The need for new vector control approaches targeting outdoor biting anopheline malaria vector communities

S. Sougoufara, E. C. Ottih and F. Tripet,  Parasites & Vectors,  13:15. 2020.

Since the implementation of Roll Back Malaria, the widespread use of insecticide-treated nets (ITNs) and indoor residual spraying (IRS) is thought to have played a major part in the decrease in mortality and morbidity achieved in malaria-endemic regions. In the past decade, resistance to major classes of insecticides recommended for public health has spread across many malaria vector populations. Increasingly, malaria vectors are also showing changes in vector behaviour in response to current indoor chemical vector control interventions. Changes in the time of biting and proportion of indoor biting of major vectors, as well as changes in the species composition of mosquito communities threaten the progress made to control malaria transmission. Outdoor biting mosquito populations contribute to malaria transmission in many parts of sub-Saharan Africa and pose new challenges as they cannot be reliably monitored or controlled using conventional tools. Here, we review existing and novel approaches that may be used to target outdoor communities of malaria vectors. We conclude that scalable tools designed specifically for the control and monitoring of outdoor biting and resting malaria vectors with increasingly complex and dynamic responses to intensifying malaria control interventions are urgently needed. These are crucial for integrated vector management programmes designed to challenge current and future vector populations.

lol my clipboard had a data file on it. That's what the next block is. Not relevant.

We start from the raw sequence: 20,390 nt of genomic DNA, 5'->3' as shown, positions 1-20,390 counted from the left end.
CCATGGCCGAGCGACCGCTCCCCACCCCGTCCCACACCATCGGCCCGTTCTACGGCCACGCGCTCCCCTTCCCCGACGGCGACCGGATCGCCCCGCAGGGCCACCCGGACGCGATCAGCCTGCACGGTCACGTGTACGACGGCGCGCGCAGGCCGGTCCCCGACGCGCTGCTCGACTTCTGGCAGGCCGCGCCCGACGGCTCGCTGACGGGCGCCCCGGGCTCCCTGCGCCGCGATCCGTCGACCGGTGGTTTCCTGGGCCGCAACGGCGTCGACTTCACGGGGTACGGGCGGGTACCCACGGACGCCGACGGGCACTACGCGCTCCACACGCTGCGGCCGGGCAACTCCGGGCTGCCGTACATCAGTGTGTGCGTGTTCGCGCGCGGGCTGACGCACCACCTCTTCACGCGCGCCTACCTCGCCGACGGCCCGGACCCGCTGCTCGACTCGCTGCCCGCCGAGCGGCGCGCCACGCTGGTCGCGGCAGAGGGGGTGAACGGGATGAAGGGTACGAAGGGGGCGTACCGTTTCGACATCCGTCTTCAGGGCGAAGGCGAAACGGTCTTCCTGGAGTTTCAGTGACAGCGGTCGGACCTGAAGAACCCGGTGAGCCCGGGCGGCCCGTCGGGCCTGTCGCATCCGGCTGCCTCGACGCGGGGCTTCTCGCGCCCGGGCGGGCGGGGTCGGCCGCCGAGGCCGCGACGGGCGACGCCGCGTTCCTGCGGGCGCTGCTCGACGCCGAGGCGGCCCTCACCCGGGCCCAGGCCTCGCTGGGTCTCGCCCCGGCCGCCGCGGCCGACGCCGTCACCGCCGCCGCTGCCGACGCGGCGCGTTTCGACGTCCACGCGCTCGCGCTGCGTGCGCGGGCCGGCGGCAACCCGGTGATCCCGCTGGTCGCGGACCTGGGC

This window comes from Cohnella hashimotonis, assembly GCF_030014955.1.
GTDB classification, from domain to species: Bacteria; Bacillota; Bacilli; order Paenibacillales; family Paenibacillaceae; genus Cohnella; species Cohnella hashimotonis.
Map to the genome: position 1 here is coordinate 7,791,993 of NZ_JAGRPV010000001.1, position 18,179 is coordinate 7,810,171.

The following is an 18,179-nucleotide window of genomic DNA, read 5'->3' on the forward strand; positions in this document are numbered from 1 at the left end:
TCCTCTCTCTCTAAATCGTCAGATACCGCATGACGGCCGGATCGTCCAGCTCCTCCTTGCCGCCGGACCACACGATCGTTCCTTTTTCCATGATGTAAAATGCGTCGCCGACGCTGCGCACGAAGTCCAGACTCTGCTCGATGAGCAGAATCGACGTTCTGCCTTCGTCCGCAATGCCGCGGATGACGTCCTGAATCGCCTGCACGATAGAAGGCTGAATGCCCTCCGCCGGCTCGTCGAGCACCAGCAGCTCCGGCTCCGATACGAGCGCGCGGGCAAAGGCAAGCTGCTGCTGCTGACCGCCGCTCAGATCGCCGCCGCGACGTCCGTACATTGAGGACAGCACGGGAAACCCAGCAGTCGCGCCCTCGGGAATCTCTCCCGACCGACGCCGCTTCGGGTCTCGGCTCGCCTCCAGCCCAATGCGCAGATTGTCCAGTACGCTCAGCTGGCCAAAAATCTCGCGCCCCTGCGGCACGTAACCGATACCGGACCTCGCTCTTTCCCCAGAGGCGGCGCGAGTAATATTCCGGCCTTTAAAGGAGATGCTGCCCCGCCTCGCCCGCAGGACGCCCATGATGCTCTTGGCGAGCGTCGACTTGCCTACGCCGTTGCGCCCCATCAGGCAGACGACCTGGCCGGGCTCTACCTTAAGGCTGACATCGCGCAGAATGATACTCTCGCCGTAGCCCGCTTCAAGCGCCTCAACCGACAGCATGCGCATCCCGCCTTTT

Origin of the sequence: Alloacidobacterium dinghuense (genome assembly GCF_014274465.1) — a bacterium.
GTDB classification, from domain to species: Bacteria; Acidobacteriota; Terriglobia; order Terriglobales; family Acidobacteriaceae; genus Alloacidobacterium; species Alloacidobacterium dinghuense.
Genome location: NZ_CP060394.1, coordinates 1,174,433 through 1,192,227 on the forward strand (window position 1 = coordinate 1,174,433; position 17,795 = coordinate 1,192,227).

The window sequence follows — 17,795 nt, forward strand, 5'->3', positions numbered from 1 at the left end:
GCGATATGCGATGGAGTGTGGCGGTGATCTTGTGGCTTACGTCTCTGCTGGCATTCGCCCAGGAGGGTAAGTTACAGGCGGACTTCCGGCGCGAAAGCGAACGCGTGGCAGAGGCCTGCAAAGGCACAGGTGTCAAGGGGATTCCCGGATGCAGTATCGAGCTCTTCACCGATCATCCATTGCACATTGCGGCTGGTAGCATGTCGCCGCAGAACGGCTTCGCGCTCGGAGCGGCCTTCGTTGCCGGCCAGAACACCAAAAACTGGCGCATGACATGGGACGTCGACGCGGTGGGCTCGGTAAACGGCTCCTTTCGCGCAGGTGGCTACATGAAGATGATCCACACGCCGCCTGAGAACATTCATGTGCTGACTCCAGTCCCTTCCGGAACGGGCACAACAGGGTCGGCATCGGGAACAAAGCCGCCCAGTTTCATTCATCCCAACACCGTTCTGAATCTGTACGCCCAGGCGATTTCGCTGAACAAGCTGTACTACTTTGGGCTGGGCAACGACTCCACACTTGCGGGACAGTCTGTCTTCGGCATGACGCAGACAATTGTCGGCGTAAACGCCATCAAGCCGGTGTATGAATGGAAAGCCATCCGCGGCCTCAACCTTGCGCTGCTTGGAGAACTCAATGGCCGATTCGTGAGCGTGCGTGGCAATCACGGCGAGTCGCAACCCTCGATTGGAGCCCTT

More related to this:

Applications of genetic technology to mosquito rearing

Applications of genetic technology to mosquito rearing

Genetically engineered mosquitoes, Zika and other arboviruses, community engagement, costs, and patents: Ethical issues

Community engagement and field trials of genetically modified insects and animals

Gene drives to fight malaria: current state and future directions

Africans paid 69 cents an hour to be bitten in GMO mosquito trial

Gene drive turns mosquitoes into malaria fighters